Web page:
Molecular characterization of antigen-peptide pulsed dendritic cells: immature dendritic cells develop a distinct molecular profile when pulsed with antigen peptide.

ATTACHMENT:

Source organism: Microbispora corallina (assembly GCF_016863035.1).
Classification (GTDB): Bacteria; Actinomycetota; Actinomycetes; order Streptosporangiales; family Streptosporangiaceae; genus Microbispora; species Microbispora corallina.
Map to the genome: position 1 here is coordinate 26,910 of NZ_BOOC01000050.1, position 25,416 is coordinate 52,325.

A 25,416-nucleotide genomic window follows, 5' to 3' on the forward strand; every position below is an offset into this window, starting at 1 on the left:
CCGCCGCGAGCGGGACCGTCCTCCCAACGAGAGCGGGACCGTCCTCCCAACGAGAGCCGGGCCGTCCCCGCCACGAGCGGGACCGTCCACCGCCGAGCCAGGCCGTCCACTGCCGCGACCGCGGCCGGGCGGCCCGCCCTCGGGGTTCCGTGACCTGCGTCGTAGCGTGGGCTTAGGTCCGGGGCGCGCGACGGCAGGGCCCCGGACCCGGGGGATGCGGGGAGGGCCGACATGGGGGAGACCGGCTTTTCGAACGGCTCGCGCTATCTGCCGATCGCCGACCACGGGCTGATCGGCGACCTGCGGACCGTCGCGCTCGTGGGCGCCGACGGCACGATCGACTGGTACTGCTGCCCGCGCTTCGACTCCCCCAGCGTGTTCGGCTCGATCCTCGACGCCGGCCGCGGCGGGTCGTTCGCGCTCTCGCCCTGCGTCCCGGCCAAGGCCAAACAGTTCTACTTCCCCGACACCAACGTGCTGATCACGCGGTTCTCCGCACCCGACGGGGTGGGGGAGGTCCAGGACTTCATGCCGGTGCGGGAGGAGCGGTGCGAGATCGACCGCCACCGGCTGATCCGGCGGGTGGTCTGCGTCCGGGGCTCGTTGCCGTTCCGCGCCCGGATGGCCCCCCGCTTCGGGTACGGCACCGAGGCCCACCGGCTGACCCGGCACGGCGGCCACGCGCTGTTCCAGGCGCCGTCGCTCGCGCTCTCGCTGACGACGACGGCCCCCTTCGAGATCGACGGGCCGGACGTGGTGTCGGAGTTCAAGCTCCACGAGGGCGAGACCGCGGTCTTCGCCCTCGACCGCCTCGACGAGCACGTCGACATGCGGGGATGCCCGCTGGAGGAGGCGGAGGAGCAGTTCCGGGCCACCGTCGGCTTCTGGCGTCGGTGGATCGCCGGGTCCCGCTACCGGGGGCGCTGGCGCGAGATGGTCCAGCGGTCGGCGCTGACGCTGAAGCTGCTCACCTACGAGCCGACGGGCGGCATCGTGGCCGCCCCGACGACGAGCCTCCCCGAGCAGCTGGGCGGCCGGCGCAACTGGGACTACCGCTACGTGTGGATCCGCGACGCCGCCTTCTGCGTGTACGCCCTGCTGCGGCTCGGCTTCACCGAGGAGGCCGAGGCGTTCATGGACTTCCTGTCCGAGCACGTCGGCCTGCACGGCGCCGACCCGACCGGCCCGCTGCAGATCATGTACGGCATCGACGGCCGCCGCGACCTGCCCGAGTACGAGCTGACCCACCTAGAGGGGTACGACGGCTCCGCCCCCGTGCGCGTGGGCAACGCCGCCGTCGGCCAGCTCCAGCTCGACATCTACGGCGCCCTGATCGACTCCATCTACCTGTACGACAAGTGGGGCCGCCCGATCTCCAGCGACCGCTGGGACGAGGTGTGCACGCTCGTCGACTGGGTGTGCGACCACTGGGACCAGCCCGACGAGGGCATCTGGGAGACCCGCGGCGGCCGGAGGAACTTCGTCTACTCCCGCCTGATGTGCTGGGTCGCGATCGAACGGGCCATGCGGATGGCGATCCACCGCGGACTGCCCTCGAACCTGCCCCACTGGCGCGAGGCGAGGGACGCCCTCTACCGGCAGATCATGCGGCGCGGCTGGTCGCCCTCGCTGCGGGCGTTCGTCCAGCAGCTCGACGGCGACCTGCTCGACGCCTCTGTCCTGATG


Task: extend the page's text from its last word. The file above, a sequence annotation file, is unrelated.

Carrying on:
ABSTRACT: As dendritic cells (DCs) are the most potent professional antigen-presenting cells, they are being tested as cancer vaccines for immunotherapy of established cancers. Although numerous studies have characterized DCs by their phenotype and function, few have identified potential molecular markers of antigen presentation prior to vaccination of host. In this study we generated pre-immature DC (piDC), immature DC (iDC), and mature DC (mDC) from human peripheral blood monocytes (PBMC) obtained from HLA-A2 healthy donors, and pulsed them with human papillomavirus E7 peptide (p11-20), a class I HLA-A2 binding antigen. We then characterized DCs for cell surface phenotype and gene expression profile by microarray technology. We identified a set of 59 genes that distinguished three differentiation stages of DCs (piDC, iDC and mDC). When piDC, iDC and mDC were pulsed with E7 peptide for 2 hrs, the surface phenotype did not change, however, iDCs rather than mDCs showed transcriptional response by up-regulation of a set of genes. A total of 52 genes were modulated in iDC upon antigen pulsing. Elongation of pulse time for iDCs to 10 and 24 hrs did not significantly bring further changes in gene expression. The E7 peptide up-modulated immune response (KPNA7, IGSF6, NCR3, TREM2, TUBAL3, IL8, NFKBIA), pro-apoptosis (BTG1, SEMA6A, IGFBP3 and SRGN), anti-apoptosis (NFKBIA), DNA repair (MRPS11, RAD21, TXNRD1), and cell adhesion and cell migration genes (EPHA1, PGF, IL8 and CYR61) in iDCs. We confirmed our results by Q-PCR analysis. The E7 peptide but not control peptide (PADRE) induced up-regulation of NFKB1A gene only in HLA-A2 positive iDCs and not in HLA-A2 negative iDCs. These results suggest that E7 up-regulation of genes is specific and HLA restricted and that these genes may represent markers of antigen presentation and help rapidly assess the quality of dendritic cells prior to administration to the host.